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Why are Pothos Stems Turning Brown? The Answer!

Why are Pothos Stems Turning Brown? The Answer!

Pothos plants, also known as Devil’s vine, are popular evergreen houseplants characterized by their distinct heart-like leaves.

These easy-to-care-for creeping beauties are particularly stunning in hanging baskets and are a great, non-fussy option for adding some greenery to a room.

However, like all plants, pothos can become distressed or diseased if one does not keep an eye on overt symptoms of decay.

 

Why are pothos stems turning brown?

Overwatering pothos can turn their stems brown. Alternatively, stems may also turn brown from underwatering. Damaged branches can also derive from bacterial or fungal infections, blight, root rot, or even temperature shock. Brown stems indicate that pothos could be dying and should be dealt with urgently.

 

Overwatering Pothos

While pothos plants are considered low maintenance, they are frequently overwatered, which can be very damaging to them.

Pothos should be watered often, but as they don’t stand in direct light, the best tip I can offer is to keep checking the soil’s moisture level with a fingertip.

The top one inch or so of soil can be mostly dry before each watering session, and pothos should never stand in saucers of water as they do not enjoy having soggy “feet.”

The reason for this is simple. If pothos roots become waterlogged, valuable oxygen and nutrients that live in soil can no longer reach the plant via its root system. As a result of this, leaves and stems start to turn brown, and the plant begins to die.

If a pothos is suffering from browning stems, it needs to be gently repotted in fresh soil, and the decaying growth should be removed.

 

Underwatering Pothos

As with overwatering, underwatering is indicated by wilting, browning leaves, and dry, brown stems. If you feel the soil and find it very dry, you may way to soak it through and begin rehydrating your pothos.

Furthermore, removing dry, dying sections of the plant can help to reroute its energy reserves for the recovery process.

 

Diseased Pothos

Rot is a fungal infection that attacks plants’ root systems, causing them to turn brown or black and start decaying. Root rot is most often the cause of brown stems and results from overwatering gone too far.

It occurs when a plant has lived in dense, saturated soil for extended periods. If you identify root rot as the reason for brown stems, it may be too late to save for the plant.

Similarly, other diseases can also threaten the health of pothos.

Bacterial infections, blight, and insects can hurt and damage roots and leaves, sapping a plant’s energy and causing it to start dying, a tell-tale sign of which is brown stems.

Pothos should be inspected regularly for any mischievous critters or symptoms of illness like leaf and root spots. If the threat of disease is looming, pothos can be treated with fungicide or insecticidal soap.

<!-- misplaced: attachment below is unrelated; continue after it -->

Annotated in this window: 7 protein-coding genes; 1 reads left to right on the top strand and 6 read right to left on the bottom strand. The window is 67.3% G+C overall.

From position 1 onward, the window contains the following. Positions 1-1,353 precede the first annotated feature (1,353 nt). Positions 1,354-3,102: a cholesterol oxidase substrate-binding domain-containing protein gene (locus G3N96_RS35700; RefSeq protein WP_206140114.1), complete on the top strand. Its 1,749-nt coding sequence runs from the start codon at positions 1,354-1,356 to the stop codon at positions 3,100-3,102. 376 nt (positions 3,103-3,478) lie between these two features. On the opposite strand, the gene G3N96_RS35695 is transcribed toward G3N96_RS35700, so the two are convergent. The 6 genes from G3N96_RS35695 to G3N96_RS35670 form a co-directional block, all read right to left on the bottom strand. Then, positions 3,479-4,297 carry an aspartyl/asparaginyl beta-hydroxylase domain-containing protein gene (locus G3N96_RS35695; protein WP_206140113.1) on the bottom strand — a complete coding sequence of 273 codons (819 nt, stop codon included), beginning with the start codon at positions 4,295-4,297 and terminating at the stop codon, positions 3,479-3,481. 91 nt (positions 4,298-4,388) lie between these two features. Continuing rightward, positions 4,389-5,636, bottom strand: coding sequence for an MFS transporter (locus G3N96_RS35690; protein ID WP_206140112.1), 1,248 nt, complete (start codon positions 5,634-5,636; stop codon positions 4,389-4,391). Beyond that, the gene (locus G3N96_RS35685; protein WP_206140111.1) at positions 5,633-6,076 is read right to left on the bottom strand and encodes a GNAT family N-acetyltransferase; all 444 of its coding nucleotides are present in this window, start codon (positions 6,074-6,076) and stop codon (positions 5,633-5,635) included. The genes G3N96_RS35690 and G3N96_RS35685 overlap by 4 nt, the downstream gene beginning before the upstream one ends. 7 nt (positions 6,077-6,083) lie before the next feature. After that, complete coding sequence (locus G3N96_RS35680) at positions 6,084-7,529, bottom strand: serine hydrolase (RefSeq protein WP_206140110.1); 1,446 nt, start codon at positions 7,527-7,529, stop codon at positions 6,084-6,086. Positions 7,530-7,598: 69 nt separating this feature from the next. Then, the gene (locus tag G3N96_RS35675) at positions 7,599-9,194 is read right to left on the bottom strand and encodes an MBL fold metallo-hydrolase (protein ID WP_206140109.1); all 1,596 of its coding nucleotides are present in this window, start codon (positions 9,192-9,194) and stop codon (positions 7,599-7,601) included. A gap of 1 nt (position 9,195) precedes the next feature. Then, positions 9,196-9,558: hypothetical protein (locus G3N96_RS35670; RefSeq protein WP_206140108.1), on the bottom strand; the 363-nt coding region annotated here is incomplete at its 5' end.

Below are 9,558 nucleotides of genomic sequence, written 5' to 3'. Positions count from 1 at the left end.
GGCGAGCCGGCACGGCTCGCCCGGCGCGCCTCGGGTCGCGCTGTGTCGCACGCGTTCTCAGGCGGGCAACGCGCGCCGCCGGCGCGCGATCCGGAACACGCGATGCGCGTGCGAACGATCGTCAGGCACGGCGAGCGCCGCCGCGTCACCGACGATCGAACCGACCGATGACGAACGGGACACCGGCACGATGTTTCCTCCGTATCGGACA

Pothos Suffering from Temperature Shock

Although rare, outdoor pothos can be damaged by cold shock. This results in limp leaves that wither and die over time.

For the duration of the cold months, it’s best to leave the damaged areas on the plant and let them fall away naturally. Whatever still needs to be cleaned up can be pruned away during spring.

 

Ideal Pothos Growing Conditions

Pothos are genuinely easy-to-care-for plants and don’t require much attention. They can live quite happily in various growing conditions, making them an excellent choice for beginner gardeners.

All they need is slightly acidic, well-draining soil (pH 6.1 to pH 6.5) and a spot away from direct sunlight. They can tolerate low light but prefer a little humidity, and in dry areas, some light misting is beneficial.

Temperatures above 50 degrees Fahrenheit and below 80 degrees Fahrenheit (10 to 27 degrees Celsius) are best, and one must be wary that too much hot light or cold air can burn them.

 

Frequently Asked Questions about Why Pothos Stems Turn Brown

 

What are the brown growths and nodes on the stems of my pothos?

These are called aerial roots and are perfectly normal and harmless. In fact, it indicates that your pothos is ready to be propagated, and so you can begin to take cuttings from a parent plant and root them in water or soil.

 

Can tap water hurt my pothos?

Pothos are hardy and generally aren’t too bothered by tap water, but it can damage plants if it is incredibly unbalanced. If you have completely eradicated the options for why your leaves and stems are brown, consider testing your tap water. Added minerals and fluorides may well be hurting the plant.

 

Can my pothos suffer from too little light?

Although pothos can survive well in low light, extremely little light is a different story. The first sign that a pothos is suffering from too little brightness is darkening leaves. This happens when plants start to overcompensate for missing light. Soon after that, they may begin to yellow, then brown.

 

Conclusion

Pothos are such beautiful additions to homes and gardens, and this is doubly gratifying because they are so easy to parent.

Regular inspection of their stems and leaves should keep you abreast of your pothos’ health.

Fortunately, even if pothos shows signs of decay or disease, they can be easily revived when caught early enough.